The doubt is entirely understandable.

This is — in America, at least — an era where the pillars of community have crumbled. Polls show Americans trust institutions less and less. Membership in unions and civic organizations — longtime community glue — is also sharply down, and job transfers and increased mobility can cleave in-person friendships like never before.

Is it any wonder, then, that so many people covet the bonds of community — even virtual community — and the reinforcement that accompanies them? Is it a surprise that people struggle about whether to give up this fixture of their lives that, yes, features some unpleasantly aggressive tentacles but also serves up the miniature dopamine rushes of approval from those we care about? Isn’t that, in essence, one of community’s key functions?

“One of the reasons Facebook is so popular is that it feels to people like it’s free. They have no sense that they’re giving anything up, or what they’re giving up,” says George Loewenstein, a behavioral economist and the Herbert A. Simon professor of economics and psychology at Carnegie Mellon University.

“Generally, people detest the feeling of being a sucker. They detest the idea that someone else has taken advantage of them. But so far, it’s too intangible to people,” he says. “If we had a beer and someone took it away from us, we’d be very upset. But if it’s information, people get a whole lot less upset.”

We’re only a quarter century into the internet, really. We may not yet be wired for the conditional communities that something like Facebook offers — a community like no other in history.

The notion of being handed a multimedia pass to all your friends, wherever they might be, for free, holds immense appeal — even if “free” turns out to mean “we’re watching you and making money and maybe pulling some of your psychological chains to our own ends.”

The question that faces all of us who contemplate our Facebook departures comes down to this in the end: Is rejecting this particular corporation important enough to you to reject the community that it serves up? How much are your “friends” worth?

Also: Def Leppard is your spirit animal. Carry on.

___

Ted Anthony writes about American culture for The Associated Press. Follow him on Twitter at @anthonyted.

Minnesota Coronavirus Cases

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Cases: 443562

Reported Deaths: 5918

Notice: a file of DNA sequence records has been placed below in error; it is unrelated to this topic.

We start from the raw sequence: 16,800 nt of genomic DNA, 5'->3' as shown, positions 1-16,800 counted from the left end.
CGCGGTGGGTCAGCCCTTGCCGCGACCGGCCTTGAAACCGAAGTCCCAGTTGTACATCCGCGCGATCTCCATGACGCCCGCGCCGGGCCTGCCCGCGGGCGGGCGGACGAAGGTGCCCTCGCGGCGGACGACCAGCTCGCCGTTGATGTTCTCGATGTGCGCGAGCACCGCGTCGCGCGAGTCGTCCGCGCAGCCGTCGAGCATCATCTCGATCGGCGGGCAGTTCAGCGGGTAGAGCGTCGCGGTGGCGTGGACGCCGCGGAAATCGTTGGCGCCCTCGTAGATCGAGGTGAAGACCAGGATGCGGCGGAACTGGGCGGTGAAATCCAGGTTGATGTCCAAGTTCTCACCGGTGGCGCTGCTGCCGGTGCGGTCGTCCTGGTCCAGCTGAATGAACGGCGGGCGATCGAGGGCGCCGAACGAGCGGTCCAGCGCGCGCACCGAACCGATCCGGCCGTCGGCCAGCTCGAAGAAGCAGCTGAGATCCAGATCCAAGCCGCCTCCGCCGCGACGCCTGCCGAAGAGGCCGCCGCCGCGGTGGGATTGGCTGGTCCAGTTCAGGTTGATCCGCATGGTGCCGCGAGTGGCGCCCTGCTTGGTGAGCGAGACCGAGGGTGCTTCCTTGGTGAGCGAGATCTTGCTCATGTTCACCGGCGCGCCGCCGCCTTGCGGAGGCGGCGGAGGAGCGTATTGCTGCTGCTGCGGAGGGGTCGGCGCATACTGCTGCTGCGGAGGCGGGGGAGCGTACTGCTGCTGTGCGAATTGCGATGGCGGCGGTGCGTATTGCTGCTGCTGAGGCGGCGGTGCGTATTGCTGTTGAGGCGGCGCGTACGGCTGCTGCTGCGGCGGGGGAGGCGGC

CountyCasesDeaths
Hennepin921721468
Ramsey39534730
Dakota32680325
Anoka30733358
Washington19904223
Stearns17728184
St. Louis13503239
Scott1185394
Wright11519102
Olmsted1031671
Sherburne813664
Carver689336
Clay646678
Rice597866
Kandiyohi551571
Blue Earth536333
Crow Wing478173
Otter Tail451362
Chisago447932
Benton416085
Winona384546
Douglas371566
Nobles366346
Mower360127
Goodhue342857
Polk327056
McLeod322244
Morrison309343
Beltrami307446
Lyon299035
Itasca281543
Becker280638
Isanti280640
Carlton278042
Steele27019
Pine264413
Freeborn238720
Todd230529
Nicollet222636
Brown212634
Mille Lacs212145
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Cass204723
Meeker198233
Waseca188015
Martin168826
Wabasha16802
Roseau165216
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Renville136339
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Chippewa130732
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Fillmore12135
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Rock109412
Sibley10767
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Watonwan10598
Faribault103814
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Murray8625
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Cook1130

Iowa Coronavirus Cases

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Cases: 302245

Reported Deaths: 4203
CountyCasesDeaths
Polk45206441
Linn17616270
Scott15300161
Black Hawk13616228
Woodbury12927175
Johnson1198649
Dubuque11275148
Pottawattamie8896112
Dallas879569
Story860433
Webster467269
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Sioux453151
Clinton447161
Warren436237
Marshall425161
Buena Vista391129
Muscatine384375
Des Moines379140
Plymouth348667
Wapello340097
Jasper317855
Lee312528
Marion300452
Jones269149
Henry262630
Carroll252833
Bremer241648
Crawford227822
Boone215316
Washington213831
Benton207943
Mahaska190636
Jackson190531
Tama185357
Dickinson183526
Delaware171836
Kossuth170141
Clay165519
Wright162324
Fayette159022
Buchanan157820
Hamilton157728
Harrison153862
Hardin153729
Winneshiek153019
Clayton150448
Cedar150019
Butler146123
Page143515
Floyd137436
Cherokee137325
Mills135516
Lyon133332
Poweshiek131424
Hancock128524
Allamakee126327
Iowa122522
Calhoun12189
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Jefferson119123
Winnebago118029
Madison11789
Mitchell115034
Louisa114129
Cass112141
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Sac110115
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Union108122
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Unassigned9180